comment 1

Chinese Yam and Carrot Stirfry…and Beijing eateries, part two

Picking up where we left off last week, I will introduce to you another three of Beijing’s traditional eateries with distinct flavors and cultural heritage. Heads up, future travelers and backpackers to China, follow this guide and you will have a native culinary experience in the capital city!

douzhi

Douzhi, fermented mung bean milk. If last week’s luzhu (pork intestine and lung stew) sounded dubious to you, this drink is about to challenge your culinary courage to the moon. Douzhi is a drink made from fermenting mung beans starch, and it’s a thick mixture of green and gray. This awkward looking drink smells powerfully pungent and tastes a bit sour, but don’t worry, it is not rotten yet.  Beijingers like to pair it with jiaoquan, which are fried circles of dough for breakfast. If you try it for the first time and wonder why anyone would want to drink this abhorrent and disgusting concoction, you are not alone. When my husband first went on group outings with me, we went to a douzhi shop, and he couldn’t stop laughing at the horror on my face when I had my first sip. Little did I know, douzhi has been around since the Song dynastry and was a favorite among many emperors! So if you literally want to eat like a king in Beijing, give douzhi a try!

wan dou huang

Wan Dou Huang, pea flour cake. Chinese people have a penchant for making food out of beans and peas, and wan dou huang is one of my favorite traditional Beijing desserts made from pea flour. It’s ground pea flour boiled with water into a thick porridge, then sifted and stir fried with sugar then cooled in molds. The end results are refreshing yellow cubes served cold that taste like a smooth paste and subtly sweet. It is traditionally eaten on the third day of Chinese New Year, but nowadays can be seen in many restaurants all year round. Same as douzhi, wan dou huang was also a beloved delicacy of emperors, but during the Qing dynasty. You can find it mostly in the Muslim district of Beijing along the Niu Street, as it is a traditionally Chinese Muslim delicacy.

hot-pot-1

Brass lamb hot pot, a traditional halal way to serve hotpot, is one of the most beloved cuisines during the winters of Beijing. In the winter, golden brass hotpots line up the streets in Qianmen district of the old city, and many Han and Muslim Chinese gather around the steaming pots dipping thinly sliced lamb. Given their dietary restrictions, Muslims in China since the Ming dynasty have been inventing their own cuisine apart from the Han Chinese who eat pork, beef and other seafood in their hotpot. Their version of hotpot consist of paper thin cuts of lamb and other vegetables dipped in non-spicy lamb broth boiling in brass pots. You dip every lamb slice for 5-10 seconds in the broth and then eat it with a nutty Tahini paste mixed with chive paste. This practice was quickly adopted by the Han Chinese in Beijing and is now a traditional Beijing way to eat hotpot. You can find brass hotpots in century old establishments such as Dong Lai Shun.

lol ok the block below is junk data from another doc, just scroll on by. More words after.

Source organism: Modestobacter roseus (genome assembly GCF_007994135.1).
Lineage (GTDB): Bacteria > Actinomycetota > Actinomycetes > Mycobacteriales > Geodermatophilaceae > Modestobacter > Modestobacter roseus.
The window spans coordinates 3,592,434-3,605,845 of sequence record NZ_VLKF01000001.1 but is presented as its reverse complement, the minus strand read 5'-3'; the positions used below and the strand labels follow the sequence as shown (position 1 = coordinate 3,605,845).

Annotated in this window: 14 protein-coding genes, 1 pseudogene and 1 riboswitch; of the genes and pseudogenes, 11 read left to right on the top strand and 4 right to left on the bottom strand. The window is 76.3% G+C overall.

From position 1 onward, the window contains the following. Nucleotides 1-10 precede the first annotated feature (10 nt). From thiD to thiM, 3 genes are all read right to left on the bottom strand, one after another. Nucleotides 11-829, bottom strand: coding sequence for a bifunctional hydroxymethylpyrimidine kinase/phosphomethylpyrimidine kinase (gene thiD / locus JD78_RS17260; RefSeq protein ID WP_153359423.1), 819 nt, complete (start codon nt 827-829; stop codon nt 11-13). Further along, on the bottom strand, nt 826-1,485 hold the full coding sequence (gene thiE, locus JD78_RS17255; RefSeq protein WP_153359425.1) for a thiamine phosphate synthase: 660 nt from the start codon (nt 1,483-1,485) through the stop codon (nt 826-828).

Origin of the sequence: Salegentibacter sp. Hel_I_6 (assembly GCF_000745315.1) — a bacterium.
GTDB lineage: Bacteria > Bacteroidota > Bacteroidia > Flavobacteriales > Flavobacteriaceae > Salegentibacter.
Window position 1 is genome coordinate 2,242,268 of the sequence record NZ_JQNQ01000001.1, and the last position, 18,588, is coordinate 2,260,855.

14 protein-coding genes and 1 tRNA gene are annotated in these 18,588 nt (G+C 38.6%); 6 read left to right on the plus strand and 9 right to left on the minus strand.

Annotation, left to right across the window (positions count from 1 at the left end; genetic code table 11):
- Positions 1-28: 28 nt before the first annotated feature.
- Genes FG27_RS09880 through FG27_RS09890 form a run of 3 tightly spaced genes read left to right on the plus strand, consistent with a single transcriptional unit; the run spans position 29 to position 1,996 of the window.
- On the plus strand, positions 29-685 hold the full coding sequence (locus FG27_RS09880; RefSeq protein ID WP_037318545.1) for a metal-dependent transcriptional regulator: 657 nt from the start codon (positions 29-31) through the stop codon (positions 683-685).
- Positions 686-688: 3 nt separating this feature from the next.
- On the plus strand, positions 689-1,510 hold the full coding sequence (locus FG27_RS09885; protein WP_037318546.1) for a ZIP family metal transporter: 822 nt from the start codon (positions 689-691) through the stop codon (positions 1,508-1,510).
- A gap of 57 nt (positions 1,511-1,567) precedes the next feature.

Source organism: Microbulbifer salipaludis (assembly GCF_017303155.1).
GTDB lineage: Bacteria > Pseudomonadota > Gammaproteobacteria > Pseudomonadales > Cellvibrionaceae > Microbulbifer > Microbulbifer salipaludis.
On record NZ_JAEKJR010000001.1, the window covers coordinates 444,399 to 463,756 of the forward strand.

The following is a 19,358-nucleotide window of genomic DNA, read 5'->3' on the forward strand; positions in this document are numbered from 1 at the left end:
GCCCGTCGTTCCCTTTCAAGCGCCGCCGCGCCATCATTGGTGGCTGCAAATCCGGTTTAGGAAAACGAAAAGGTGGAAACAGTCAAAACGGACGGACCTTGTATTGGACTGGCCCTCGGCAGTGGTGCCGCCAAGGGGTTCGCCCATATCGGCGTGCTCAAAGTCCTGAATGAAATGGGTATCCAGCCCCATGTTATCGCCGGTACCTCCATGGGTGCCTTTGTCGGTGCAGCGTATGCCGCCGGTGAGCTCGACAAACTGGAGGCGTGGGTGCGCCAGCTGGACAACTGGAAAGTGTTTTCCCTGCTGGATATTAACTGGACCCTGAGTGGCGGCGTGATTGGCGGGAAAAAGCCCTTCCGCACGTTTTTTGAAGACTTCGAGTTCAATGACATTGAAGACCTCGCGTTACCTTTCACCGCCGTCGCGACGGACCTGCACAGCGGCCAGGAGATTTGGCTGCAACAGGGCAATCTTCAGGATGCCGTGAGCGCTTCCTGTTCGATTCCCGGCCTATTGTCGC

chinese yam and carrot stirfry2

chinese yam and carrot

For today’s recipe, I will continue on the theme of Chinese food and show you how to make a quick veggie stir fry with not so ordinary vegetables. Chinese yam is unlike the sweet potatoes that we normally think of in the States. It’s a oblong root covered in a tan colored skin. Once you peel the skin away with a knife, you will find that the inside is white and slippery. You can slice it up and add it to any stir fry or chop it into chunks and toss them into a stew. The texture ranges from crispy to starchy potato like depending on how long you cook it. It’s actually considered to have beneficial medicinal effects by Chinese medicine gurus. Without further ado, here is Chinese yam and carrot stirfry!

chinese yam and carrot stirfry1

Chinese Yam and Carrot Stirfry

  • Servings: 3
  • Difficulty: easy
  • Print

Ingredients:

  • 6 inches of Chinese yam (found in Asian grocery), peeled and sliced into 1/3 inch slices
  • 1 carrot, chopped into thin slices
  • 1 Tbsp canola oil
  • salt and pepper to taste

In a wok or pan, stir fry carrot slices with canola oil on medium heat for 5 minutes until carrots turn slightly more orange-golden.

Add Chinese yam slices and stir fry for another 5 minutes. Yam should be somewhat crispy and carrots should be cooked but not softened. Salt and pepper to taste.

Advertisements

1 Comment so far

  1. Anonymous

    You are trying to make yourself sound like history master… But you are not…

    Like

Share your thoughts

Fill in your details below or click an icon to log in:

WordPress.com Logo

You are commenting using your WordPress.com account. Log Out / Change )

Twitter picture

You are commenting using your Twitter account. Log Out / Change )

Facebook photo

You are commenting using your Facebook account. Log Out / Change )

Google+ photo

You are commenting using your Google+ account. Log Out / Change )

Connecting to %s